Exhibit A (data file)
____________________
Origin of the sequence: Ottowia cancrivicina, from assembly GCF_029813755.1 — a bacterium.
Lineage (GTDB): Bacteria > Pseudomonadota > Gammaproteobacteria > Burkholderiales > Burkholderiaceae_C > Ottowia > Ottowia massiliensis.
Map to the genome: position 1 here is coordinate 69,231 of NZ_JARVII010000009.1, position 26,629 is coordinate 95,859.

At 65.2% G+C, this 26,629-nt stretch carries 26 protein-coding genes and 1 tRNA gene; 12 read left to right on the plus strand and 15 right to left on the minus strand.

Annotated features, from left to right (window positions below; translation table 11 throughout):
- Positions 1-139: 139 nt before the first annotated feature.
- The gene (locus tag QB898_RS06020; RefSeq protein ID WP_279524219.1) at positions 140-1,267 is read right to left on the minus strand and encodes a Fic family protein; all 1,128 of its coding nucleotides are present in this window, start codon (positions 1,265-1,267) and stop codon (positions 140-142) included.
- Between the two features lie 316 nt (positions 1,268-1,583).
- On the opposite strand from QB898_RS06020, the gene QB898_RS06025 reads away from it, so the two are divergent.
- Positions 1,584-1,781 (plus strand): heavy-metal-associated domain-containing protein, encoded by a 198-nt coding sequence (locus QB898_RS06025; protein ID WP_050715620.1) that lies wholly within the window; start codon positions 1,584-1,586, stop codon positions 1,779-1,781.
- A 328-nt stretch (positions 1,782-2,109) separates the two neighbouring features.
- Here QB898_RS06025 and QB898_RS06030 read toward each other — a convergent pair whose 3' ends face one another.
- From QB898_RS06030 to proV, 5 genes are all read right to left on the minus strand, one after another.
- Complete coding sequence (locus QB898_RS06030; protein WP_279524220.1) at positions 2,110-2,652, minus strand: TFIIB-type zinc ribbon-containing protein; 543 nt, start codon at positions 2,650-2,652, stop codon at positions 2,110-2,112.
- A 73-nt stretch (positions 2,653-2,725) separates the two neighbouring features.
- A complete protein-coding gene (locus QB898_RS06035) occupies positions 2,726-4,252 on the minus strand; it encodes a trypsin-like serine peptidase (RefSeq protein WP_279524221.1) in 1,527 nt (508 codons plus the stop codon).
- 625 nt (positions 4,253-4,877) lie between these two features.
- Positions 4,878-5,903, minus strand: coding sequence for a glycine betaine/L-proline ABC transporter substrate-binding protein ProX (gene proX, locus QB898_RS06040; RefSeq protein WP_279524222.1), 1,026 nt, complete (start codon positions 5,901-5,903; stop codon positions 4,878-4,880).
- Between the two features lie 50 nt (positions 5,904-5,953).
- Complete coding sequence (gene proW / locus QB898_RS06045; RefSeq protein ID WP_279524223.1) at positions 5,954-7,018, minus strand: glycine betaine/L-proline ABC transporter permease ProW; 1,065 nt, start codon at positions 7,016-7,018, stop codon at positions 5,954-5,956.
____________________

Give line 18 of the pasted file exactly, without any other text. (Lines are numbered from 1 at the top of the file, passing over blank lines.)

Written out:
- Positions 4,878-5,903, minus strand: coding sequence for a glycine betaine/L-proline ABC transporter substrate-binding protein ProX (gene proX, locus QB898_RS06040; RefSeq protein WP_279524222.1), 1,026 nt, complete (start codon positions 5,901-5,903; stop codon positions 4,878-4,880).